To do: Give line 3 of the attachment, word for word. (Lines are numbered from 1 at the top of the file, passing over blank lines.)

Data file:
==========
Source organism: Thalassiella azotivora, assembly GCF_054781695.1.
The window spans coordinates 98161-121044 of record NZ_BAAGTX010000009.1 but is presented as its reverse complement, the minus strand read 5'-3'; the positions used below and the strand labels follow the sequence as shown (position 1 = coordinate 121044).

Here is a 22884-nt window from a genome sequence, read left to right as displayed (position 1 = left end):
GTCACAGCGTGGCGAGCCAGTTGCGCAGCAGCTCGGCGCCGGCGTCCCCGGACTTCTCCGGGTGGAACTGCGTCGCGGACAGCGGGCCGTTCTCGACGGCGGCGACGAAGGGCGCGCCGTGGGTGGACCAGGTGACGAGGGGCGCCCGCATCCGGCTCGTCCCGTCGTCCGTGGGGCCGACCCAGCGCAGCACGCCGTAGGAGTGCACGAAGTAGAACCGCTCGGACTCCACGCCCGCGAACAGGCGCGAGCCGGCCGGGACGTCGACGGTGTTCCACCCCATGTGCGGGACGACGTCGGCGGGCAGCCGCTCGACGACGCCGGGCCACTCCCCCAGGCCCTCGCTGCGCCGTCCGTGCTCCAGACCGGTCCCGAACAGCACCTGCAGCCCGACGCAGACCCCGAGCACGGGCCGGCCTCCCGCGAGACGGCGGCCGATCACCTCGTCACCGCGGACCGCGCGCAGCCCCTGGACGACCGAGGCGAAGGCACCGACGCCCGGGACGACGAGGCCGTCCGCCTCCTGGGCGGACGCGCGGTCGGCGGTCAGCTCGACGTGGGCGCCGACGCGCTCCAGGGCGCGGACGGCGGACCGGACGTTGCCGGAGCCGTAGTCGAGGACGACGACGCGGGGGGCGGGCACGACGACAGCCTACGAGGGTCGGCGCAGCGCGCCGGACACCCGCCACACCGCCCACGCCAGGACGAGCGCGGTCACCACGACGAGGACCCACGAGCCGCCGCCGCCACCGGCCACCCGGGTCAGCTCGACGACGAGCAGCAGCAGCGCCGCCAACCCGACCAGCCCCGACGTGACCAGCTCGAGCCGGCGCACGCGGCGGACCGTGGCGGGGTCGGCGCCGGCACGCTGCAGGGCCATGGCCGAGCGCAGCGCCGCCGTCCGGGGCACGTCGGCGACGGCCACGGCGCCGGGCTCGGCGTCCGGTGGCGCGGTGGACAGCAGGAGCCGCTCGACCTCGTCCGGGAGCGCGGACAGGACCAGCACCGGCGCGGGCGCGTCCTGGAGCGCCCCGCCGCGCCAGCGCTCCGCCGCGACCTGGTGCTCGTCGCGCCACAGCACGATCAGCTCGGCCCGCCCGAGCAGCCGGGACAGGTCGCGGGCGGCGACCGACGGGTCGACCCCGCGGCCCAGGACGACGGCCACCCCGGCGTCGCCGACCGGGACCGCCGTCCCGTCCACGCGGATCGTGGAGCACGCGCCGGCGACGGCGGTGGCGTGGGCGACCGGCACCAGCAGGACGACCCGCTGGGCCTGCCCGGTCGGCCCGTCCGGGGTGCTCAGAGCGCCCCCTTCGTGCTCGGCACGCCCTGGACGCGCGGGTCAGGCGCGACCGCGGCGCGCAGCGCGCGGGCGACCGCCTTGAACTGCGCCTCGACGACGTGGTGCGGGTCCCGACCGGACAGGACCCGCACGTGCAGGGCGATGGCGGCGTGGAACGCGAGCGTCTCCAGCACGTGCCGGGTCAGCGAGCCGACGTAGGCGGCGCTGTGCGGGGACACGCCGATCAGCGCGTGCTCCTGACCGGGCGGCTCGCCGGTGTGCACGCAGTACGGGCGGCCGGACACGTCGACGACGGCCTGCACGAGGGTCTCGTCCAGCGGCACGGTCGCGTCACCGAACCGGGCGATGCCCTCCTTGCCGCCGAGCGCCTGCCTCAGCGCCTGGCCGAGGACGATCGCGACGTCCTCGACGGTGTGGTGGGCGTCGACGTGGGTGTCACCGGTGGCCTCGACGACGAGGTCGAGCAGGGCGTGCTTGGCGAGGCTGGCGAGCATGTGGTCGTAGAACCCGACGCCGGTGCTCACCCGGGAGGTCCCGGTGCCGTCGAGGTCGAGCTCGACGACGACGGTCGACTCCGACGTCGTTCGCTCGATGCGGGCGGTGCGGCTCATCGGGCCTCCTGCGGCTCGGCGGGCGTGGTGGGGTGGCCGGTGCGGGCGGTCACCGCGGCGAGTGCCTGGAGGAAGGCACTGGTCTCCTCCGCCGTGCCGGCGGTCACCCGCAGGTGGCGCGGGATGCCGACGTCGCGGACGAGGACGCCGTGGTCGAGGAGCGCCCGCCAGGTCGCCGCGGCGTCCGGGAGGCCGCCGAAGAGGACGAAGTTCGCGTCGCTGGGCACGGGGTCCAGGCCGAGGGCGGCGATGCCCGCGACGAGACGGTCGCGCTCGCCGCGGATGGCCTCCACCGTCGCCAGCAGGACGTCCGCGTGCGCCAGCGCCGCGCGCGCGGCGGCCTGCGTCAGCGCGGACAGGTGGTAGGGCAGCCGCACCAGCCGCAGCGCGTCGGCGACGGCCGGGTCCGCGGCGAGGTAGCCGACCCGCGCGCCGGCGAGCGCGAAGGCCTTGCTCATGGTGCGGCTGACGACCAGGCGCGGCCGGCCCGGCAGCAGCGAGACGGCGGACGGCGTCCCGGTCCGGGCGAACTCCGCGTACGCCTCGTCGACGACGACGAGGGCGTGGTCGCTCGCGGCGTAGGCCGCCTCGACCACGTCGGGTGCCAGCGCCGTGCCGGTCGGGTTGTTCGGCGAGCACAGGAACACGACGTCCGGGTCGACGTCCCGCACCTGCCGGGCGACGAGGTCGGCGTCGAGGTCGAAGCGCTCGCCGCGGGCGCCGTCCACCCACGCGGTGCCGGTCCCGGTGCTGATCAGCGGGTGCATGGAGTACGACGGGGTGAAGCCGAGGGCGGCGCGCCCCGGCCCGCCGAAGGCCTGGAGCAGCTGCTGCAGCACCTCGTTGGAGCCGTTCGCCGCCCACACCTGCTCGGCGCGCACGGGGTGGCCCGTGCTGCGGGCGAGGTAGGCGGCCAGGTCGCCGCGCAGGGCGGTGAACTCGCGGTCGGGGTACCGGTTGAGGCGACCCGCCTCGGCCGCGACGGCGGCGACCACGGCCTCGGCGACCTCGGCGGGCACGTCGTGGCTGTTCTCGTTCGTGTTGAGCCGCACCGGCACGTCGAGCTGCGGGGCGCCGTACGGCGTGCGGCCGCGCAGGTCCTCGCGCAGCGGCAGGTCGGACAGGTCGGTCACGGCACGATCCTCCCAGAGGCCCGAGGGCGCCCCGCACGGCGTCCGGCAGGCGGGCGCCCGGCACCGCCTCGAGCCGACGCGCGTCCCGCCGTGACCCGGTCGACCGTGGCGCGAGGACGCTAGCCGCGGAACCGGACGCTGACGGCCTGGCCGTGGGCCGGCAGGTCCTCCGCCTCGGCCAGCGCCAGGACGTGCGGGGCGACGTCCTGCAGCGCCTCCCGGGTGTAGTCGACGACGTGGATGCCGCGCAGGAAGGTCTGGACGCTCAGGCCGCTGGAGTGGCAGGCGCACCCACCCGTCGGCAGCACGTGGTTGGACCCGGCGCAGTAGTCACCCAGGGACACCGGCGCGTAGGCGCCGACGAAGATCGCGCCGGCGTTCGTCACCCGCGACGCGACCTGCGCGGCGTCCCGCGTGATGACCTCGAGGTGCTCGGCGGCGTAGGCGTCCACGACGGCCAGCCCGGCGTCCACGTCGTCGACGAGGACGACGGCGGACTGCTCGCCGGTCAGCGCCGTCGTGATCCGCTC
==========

Here is a 22884-nt window from a genome sequence, read left to right as displayed (position 1 = left end):